How much are your car running costs?

• The key car running costs you need to be aware of
• What do you need to consider before buying a car?
• Reduce your car running costs by driving smarter

Written by Graham King Published: 12 February 2024 Updated: 9 April 2024

When you’re shopping for a new car, it’s easy to get lured in by a tempting deal and signing on the dotted without doing full due diligence on the car. In particular, working out what the car running costs will be over the long term.

Doing that can be quite a daunting process because there’s an awful lot to consider and a lot of numbers to pull together. This guide will hopefully make it all a bit easier. Here, we’ll explain everything you need to take into consideration when calculating a car’s running costs and offer some advice on how you can reduce them.

How much will fuel cost?

There are three figures you need to work this out: your annual mileage, the potential new car’s average fuel economy, and the price of fuel. Let’s look at how to calculate your average annual mileage first.

If your previous car was brand new when you got, just have a look at the mileage readout and divide that number by how many years you’ve had it. If you had an older car, look up its MoT history online to see the mileage at each test. Add up the total mileage during your ownership and divide it by the number of years you’ve owned the car.

Next, you need to know the average fuel economy of your prospective purchase in miles per gallon. You can find the figures in the car’s Parkers review. The one you need is the combined average economy, which most closely reflects real-world driving. The current testing procedure, known as WLTP, isn’t entirely accurate, but it is a good guide.

Having found those two numbers, simply divide your annual mileage by the car’s average fuel economy to see how many gallons of fuel you’ll use in a year.

Then you need to work out how much that fuel will cost. It’s tricky because the price of fuel has been fluctuating significantly of late but use the current average fuel price as a guide. Fuel is priced per litre, so times it by 4.546 to get the price per gallon.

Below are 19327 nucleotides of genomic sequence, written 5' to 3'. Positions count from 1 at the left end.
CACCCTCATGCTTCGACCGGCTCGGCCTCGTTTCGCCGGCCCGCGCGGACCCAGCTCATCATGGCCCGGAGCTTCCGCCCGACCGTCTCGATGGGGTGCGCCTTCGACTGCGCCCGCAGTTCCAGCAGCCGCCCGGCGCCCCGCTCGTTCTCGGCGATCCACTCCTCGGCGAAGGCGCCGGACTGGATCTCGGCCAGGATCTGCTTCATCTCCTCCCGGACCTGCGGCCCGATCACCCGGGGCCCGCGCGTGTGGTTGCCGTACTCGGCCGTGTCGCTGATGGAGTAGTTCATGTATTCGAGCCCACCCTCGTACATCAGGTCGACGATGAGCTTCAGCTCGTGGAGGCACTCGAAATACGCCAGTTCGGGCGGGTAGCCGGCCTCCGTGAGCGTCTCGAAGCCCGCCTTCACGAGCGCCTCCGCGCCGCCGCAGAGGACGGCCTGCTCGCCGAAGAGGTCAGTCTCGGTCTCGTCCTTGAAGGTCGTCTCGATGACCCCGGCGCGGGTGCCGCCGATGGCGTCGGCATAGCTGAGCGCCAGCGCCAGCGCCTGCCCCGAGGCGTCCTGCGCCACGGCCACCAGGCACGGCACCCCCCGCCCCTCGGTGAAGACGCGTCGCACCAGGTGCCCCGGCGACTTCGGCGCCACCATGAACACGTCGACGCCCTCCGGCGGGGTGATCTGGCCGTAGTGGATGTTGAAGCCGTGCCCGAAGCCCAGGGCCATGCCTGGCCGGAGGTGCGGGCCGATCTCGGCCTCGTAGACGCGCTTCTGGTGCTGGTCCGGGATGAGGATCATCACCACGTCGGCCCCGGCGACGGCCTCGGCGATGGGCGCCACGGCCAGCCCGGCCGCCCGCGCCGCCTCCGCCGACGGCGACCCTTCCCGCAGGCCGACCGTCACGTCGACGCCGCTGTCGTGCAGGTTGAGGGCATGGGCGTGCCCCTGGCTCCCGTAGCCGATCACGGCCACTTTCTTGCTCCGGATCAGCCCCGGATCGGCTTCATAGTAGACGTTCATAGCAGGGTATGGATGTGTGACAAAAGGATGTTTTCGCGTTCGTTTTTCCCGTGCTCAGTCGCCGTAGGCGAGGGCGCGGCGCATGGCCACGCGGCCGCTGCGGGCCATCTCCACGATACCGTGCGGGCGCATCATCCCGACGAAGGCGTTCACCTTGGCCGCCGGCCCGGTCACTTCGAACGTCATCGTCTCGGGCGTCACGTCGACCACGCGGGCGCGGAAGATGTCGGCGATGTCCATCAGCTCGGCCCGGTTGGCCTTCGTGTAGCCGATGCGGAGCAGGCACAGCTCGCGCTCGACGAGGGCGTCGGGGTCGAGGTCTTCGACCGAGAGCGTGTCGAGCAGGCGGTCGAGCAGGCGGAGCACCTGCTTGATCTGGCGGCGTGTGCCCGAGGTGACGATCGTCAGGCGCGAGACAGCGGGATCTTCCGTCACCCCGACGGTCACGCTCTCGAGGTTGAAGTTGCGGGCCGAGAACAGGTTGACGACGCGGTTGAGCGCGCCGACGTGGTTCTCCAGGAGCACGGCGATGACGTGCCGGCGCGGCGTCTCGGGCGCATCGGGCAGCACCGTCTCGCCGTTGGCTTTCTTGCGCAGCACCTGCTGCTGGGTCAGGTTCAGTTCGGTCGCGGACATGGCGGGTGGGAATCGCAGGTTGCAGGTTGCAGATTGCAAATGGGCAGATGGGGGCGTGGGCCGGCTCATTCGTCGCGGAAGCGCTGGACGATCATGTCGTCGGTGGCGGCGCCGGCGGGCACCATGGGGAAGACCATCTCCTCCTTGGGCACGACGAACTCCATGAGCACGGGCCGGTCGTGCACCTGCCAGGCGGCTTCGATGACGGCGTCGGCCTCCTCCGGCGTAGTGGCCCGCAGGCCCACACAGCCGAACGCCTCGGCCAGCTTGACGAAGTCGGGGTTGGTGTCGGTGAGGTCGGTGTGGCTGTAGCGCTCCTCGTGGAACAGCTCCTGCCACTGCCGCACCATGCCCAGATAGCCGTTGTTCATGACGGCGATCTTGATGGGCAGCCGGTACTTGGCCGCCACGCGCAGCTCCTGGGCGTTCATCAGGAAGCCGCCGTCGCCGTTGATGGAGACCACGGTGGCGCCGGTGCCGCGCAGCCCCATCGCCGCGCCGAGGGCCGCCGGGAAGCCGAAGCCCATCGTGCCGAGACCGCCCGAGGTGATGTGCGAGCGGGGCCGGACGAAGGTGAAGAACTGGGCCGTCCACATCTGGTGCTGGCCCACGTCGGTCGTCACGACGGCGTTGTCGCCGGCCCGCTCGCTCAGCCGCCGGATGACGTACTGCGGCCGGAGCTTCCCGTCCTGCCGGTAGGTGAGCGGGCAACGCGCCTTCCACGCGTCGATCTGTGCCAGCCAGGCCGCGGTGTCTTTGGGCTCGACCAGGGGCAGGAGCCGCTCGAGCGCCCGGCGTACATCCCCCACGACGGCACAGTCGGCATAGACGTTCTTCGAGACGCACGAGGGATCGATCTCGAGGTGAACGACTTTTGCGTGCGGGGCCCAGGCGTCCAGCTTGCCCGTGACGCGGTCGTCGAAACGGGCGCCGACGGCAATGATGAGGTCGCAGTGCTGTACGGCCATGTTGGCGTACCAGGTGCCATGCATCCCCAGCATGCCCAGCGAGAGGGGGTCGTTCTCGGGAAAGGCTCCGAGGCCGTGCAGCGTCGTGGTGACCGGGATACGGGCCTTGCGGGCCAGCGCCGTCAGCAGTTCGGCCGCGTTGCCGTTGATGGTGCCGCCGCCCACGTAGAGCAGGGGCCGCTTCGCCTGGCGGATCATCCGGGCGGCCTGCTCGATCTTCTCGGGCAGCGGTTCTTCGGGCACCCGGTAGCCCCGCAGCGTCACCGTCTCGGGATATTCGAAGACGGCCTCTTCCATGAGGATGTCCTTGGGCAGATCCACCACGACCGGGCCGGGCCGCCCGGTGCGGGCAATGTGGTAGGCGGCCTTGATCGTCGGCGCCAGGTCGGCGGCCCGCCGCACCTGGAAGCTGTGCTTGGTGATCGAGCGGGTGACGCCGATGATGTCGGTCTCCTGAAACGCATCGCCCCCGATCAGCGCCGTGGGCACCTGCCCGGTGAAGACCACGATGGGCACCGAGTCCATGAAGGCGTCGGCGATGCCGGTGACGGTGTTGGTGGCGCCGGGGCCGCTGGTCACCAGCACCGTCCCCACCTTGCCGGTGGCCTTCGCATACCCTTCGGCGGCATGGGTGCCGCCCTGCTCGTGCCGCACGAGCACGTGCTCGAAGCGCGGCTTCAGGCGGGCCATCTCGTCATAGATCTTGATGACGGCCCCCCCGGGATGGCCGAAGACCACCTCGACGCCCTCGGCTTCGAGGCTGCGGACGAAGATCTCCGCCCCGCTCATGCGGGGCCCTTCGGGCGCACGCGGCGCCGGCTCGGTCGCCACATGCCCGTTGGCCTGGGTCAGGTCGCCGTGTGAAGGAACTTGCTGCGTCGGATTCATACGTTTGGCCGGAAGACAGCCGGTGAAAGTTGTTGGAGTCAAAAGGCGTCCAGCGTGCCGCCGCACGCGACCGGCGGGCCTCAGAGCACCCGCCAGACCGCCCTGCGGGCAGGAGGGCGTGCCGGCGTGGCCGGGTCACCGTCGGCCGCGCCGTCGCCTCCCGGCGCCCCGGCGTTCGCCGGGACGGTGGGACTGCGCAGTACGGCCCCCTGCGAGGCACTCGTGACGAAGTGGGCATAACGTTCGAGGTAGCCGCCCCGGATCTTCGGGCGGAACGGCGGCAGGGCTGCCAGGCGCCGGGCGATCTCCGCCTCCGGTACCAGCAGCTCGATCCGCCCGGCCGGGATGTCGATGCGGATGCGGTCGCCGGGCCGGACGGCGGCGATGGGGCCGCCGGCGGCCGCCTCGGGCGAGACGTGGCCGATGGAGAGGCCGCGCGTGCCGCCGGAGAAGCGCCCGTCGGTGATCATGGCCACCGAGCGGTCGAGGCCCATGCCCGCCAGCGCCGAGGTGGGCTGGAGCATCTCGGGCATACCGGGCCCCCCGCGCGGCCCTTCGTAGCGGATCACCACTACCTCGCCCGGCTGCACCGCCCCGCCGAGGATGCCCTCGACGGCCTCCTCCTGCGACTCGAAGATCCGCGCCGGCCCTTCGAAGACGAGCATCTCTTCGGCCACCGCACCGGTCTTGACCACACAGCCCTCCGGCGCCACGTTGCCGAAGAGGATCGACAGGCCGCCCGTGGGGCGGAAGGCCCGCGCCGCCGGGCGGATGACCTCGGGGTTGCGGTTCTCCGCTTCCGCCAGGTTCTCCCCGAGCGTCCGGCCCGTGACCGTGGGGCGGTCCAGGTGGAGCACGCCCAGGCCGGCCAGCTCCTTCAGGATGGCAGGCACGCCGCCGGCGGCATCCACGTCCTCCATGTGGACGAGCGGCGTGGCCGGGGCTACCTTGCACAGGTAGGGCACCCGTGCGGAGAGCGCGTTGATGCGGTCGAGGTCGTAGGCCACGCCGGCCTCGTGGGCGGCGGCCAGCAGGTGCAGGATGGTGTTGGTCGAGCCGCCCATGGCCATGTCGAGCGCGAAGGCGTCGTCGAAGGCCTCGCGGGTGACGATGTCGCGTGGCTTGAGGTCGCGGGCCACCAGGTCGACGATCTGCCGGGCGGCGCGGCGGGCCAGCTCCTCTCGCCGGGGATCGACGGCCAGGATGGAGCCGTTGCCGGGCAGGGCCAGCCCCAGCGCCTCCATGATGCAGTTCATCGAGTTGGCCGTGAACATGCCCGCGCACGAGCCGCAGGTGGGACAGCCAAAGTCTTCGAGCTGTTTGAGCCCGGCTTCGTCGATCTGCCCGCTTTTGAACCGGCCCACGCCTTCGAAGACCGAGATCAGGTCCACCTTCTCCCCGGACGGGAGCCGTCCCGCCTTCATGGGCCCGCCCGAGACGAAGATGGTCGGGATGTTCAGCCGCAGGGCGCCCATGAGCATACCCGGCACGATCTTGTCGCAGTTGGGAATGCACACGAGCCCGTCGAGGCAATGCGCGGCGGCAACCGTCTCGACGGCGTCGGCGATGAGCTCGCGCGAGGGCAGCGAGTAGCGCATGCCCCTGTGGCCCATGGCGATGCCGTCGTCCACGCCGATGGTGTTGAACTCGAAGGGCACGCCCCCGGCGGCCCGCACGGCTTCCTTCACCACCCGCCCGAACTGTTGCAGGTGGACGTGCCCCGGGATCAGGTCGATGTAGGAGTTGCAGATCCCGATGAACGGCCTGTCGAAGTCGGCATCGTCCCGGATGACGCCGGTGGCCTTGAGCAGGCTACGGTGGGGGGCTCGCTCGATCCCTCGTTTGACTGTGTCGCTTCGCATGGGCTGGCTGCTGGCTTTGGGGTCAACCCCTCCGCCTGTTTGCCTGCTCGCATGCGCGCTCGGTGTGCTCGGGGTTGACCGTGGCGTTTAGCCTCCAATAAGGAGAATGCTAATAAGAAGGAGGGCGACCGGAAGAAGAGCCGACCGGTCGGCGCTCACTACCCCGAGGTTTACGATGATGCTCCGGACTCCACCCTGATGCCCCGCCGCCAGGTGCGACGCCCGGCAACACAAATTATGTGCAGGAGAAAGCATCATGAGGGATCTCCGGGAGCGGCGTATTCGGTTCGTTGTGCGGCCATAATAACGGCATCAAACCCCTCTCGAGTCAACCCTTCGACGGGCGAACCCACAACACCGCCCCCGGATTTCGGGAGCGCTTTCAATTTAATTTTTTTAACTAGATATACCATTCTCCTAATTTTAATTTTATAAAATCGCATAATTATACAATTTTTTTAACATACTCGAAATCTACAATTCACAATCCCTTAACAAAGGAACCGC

Here’s an example of what the calculation would look like:

12,500 miles ÷ 45.5mpg = 274.7 gallons of fuel used
£1.40 per litre x 4.546 = £6.36 per gallon
274.4 gallons x £6.36 per gallon = £1,745.18 annual fuel cost

There are ways you can lower fuel costs, for instance practicing a more fuel efficient driving style. Or you could get one of the most economical cars on the market.

Is it cheaper to switch to an EV?

Many people are switching from petrol and diesel to electric cars, at least in part to reduce their running costs. Charging an EV’s battery at home is certainly cheaper than filling up with fuel, especially if you switch to an electricity tariff designed for EV owners with lower costs at off-peak times.

Using public chargers is more expensive, though. In some cases, it can cost as much as, or even more than, an equivalent amount of fuel.

If you can mostly charge at home or intend to use a single public charger provider, the process for working out the annual cost of charging an electric car is broadly the same as for fuel. The numbers you need are your annual average mileage, the electric car’s average miles per kilowatt hour (mpkWh) efficiency and the cost per kilowatt hour you’ll be paying for electricity.

So, if you do 12,000 miles per year in an EV that averages 3.5 mpkWh, it’ll get through 3,428.6kW of electricity. At a cost of 27.35p per kWh (the UK average for domestic electricity), you’ll spend £937.72 charging it up.

That’s a significant potential saving over an equivalent amount of petrol or diesel. However, it has to be offset against the higher cash price you’ll pay, or monthly payment you’ll make, for an EV. It could take years for the savings to add up.